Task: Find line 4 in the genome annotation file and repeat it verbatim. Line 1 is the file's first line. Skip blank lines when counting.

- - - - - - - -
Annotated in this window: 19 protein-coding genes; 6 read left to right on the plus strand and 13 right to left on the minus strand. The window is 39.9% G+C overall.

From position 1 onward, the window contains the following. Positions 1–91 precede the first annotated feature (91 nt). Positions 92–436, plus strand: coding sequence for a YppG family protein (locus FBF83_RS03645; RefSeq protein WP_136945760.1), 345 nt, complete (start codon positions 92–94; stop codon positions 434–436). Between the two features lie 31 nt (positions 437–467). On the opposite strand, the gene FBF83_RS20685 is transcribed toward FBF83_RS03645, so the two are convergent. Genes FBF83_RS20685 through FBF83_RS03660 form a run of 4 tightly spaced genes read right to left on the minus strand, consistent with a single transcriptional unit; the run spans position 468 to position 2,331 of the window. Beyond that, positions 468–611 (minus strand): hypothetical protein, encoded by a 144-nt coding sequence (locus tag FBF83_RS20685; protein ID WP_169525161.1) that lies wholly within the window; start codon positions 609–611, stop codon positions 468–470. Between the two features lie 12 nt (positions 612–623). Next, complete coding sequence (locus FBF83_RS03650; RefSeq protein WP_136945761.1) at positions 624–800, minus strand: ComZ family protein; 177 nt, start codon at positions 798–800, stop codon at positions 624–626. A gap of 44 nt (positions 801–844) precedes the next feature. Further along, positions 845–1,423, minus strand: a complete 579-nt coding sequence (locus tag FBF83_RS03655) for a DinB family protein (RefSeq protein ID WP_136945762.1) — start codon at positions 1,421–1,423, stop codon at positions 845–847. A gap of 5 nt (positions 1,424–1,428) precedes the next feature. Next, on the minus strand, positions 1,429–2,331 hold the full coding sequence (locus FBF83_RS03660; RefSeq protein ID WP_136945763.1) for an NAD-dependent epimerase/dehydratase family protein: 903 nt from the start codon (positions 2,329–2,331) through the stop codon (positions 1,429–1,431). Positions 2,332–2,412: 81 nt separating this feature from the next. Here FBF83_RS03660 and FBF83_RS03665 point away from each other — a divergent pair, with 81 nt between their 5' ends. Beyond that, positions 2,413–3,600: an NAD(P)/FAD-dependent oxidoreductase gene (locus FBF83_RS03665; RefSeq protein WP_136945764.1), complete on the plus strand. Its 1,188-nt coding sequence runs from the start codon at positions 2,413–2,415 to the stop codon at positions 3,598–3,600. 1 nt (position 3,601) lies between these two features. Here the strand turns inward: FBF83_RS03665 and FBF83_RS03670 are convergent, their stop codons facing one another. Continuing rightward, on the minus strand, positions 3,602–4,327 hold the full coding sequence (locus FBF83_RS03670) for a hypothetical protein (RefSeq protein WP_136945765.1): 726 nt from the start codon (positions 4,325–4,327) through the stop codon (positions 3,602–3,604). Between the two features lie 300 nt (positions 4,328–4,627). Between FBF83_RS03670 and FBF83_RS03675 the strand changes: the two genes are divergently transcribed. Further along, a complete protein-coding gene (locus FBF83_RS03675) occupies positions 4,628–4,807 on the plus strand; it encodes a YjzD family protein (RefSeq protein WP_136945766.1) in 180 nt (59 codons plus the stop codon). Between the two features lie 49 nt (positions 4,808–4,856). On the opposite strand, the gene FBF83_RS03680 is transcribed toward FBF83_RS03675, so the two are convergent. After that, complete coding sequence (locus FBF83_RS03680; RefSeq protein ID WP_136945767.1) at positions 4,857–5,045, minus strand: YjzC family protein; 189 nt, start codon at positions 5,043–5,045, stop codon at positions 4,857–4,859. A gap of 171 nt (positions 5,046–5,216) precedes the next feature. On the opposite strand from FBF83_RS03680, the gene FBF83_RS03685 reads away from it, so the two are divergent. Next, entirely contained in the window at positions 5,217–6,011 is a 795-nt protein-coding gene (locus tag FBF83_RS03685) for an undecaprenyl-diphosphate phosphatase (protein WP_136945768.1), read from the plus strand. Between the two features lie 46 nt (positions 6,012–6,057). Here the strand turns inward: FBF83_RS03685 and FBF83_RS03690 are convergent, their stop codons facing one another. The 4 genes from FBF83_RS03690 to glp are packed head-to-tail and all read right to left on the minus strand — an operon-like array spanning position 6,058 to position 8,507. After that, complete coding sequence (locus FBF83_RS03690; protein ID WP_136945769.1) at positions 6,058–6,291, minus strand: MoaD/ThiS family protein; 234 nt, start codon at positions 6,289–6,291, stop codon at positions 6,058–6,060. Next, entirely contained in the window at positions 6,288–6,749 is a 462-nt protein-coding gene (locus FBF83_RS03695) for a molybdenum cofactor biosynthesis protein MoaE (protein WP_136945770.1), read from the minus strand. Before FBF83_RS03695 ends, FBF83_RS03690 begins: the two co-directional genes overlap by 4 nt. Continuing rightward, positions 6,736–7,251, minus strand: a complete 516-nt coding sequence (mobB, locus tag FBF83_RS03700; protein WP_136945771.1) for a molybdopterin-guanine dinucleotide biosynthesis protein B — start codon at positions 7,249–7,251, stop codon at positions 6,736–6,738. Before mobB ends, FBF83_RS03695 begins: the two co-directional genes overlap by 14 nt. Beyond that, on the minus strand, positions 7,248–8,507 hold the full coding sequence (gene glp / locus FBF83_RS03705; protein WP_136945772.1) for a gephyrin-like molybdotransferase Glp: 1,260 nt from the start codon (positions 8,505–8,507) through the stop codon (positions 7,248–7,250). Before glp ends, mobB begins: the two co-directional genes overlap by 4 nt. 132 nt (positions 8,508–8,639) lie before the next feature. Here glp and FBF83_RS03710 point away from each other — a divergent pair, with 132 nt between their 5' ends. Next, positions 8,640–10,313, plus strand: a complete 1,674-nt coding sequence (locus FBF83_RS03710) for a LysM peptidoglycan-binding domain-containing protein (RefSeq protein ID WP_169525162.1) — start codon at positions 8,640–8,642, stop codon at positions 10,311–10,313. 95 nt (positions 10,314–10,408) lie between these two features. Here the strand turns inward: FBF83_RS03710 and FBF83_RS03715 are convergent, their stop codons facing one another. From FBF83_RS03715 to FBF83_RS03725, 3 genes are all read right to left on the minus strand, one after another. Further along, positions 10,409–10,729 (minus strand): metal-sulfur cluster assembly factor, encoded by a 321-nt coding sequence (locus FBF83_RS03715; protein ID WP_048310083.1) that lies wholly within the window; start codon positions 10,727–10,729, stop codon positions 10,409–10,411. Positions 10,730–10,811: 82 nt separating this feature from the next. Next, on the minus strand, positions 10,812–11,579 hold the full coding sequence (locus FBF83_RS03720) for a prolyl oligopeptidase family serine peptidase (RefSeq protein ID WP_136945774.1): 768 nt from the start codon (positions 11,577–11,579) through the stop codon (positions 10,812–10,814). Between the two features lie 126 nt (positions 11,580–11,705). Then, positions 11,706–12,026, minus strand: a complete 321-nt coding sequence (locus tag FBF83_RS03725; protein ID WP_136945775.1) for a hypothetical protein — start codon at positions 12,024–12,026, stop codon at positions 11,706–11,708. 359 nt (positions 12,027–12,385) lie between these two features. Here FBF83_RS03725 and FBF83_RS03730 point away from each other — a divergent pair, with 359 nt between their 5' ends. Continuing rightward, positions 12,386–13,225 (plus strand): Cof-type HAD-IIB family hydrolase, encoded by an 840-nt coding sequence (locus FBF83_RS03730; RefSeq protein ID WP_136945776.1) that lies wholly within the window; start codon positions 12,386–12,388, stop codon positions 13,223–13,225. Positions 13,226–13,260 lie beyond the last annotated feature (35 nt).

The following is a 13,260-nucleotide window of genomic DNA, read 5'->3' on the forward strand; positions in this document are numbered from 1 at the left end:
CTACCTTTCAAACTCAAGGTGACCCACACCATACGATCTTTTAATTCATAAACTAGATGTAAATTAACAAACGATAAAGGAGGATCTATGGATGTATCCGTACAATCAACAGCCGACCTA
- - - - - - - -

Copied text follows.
CTACCTTTCAAACTCAAGGTGACCCACACCATACGATCTTTTAATTCATAAACTAGATGTAAATTAACAAACGATAAAGGAGGATCTATGGATGTATCCGTACAATCAACAGCCGACCTA